Microsoft has revealed more information about the data that it collects from Windows 10 installations around the world today, as it makes the Windows 10 Creators Update available for manual download.
For users happy to wait, new iteration of Windows 10 will automatically roll-out on 11 April. At the same time, Microsoft has revealed more details about its data collection activities in a bid to mollify privacy campaigners.
Microsoft has been accused of obfuscating both the level of data collection, as well as what, exactly, it collects from hundreds of millions of PCs around the world.
Perhaps most notable is that although, as previously documented, data collection now comes down to two options, 'Basic' and 'Full', the amount of data being collected in Basic mode has dropped by half because Microsoft seems to have discovered it didn't need as much as it thought it did.
Terry Myerson, executive vice president of the Windows and Devices Group wrote a blog to explain the changes. In it, he also introduces Windows Privacy Officer Marisa Rogers, who claims that Microsoft doesn't do anything dodgy with all the data it collects. Honest.
"She champions our privacy commitments to you both inside and outside Microsoft, working with our Microsoft engineers and advocates around the world to ensure we're delivering great experiences with privacy by design and giving you the information that puts you in control," according to Myerson.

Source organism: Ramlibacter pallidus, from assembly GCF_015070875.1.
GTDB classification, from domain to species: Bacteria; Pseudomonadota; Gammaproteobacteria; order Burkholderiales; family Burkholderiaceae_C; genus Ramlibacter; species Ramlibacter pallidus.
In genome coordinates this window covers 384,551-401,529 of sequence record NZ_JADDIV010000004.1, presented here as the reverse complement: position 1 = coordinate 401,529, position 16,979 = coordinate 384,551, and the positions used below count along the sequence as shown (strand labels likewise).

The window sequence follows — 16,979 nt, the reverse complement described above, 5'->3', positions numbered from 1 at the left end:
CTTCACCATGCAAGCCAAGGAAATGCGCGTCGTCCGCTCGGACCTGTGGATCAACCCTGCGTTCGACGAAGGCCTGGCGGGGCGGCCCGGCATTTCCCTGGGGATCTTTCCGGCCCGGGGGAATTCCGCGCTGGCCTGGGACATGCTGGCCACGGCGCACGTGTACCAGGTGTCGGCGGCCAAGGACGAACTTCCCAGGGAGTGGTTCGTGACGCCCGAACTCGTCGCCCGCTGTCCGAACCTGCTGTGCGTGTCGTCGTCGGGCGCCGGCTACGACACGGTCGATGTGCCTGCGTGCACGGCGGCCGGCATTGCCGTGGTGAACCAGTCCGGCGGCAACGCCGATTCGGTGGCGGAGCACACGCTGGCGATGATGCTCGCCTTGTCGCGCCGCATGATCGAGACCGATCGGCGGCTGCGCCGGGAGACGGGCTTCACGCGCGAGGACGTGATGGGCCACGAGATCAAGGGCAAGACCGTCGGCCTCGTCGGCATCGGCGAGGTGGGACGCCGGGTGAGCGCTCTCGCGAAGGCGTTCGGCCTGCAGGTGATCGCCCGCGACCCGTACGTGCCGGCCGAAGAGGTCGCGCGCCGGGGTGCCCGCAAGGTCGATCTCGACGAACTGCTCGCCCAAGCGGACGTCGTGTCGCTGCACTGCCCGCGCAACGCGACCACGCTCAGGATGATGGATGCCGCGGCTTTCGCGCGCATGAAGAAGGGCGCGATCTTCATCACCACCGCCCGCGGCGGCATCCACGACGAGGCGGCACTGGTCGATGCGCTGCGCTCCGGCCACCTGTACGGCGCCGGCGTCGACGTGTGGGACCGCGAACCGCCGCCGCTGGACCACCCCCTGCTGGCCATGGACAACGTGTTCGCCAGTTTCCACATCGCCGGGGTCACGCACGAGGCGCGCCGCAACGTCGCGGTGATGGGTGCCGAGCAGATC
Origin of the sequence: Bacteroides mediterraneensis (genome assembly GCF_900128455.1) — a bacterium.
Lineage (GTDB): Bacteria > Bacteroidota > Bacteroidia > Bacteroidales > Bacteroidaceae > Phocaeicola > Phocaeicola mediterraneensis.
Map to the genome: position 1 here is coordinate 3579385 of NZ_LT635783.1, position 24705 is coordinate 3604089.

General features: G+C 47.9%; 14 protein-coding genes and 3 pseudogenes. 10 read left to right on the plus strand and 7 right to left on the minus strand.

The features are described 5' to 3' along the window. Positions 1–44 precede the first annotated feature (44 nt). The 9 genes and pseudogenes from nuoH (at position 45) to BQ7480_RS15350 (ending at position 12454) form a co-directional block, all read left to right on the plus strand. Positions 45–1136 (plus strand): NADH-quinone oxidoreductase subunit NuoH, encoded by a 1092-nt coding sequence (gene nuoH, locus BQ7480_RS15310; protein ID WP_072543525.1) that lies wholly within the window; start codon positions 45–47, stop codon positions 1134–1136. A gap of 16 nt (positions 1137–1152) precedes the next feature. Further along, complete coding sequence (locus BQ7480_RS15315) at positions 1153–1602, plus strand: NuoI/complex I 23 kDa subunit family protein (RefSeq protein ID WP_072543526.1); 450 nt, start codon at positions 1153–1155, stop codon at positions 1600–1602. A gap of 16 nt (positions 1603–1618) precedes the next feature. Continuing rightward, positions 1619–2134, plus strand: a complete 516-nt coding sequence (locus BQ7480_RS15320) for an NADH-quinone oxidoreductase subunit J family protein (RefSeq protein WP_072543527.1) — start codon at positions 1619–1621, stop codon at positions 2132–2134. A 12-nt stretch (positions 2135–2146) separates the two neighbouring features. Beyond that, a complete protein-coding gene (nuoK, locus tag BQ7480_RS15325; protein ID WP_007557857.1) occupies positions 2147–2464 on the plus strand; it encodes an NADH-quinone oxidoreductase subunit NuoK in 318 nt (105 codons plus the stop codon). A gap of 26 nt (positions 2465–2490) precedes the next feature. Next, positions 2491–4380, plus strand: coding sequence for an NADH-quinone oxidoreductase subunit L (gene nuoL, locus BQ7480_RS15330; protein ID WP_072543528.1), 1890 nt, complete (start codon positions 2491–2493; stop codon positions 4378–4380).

Her statement begins: "Before I get into the privacy details about this update and beyond, I want to first thank YOU - our customers - for your feedback and support on this journey. Our commitment to your privacy is only fully realised when we deliver on your feedback."
In truth, we think most users want fully granular privacy settings, so we're not convinced this delivers. Rogers went on to detail the main changes.
'Learn more' buttons against each privacy setting will explain what they're for and how they're used. Windows 10 users will be able to schedule their upgrades to the Creators' Update and choose their privacy settings at that time.
The more granular aspects have been de-jargonised, though, but "let apps use advertising ID to make ads more interesting to you based on your app usage" remains.
In other words, it means that Microsoft is watching the software you're running on your machine, but only doing so for the purpose of advertising via the operating system.
New users will be able to pick their privacy settings as part of the clean install process, and Windows 10 Mobile user(s) will have diagnostic data collection turned off by default.
"We are on a journey with you and fully committed to putting you in control and providing the information you need to make informed decisions about your privacy. The Windows 10 Creators Update is a significant step forward, but by no means the end of our journey," said Rogers.
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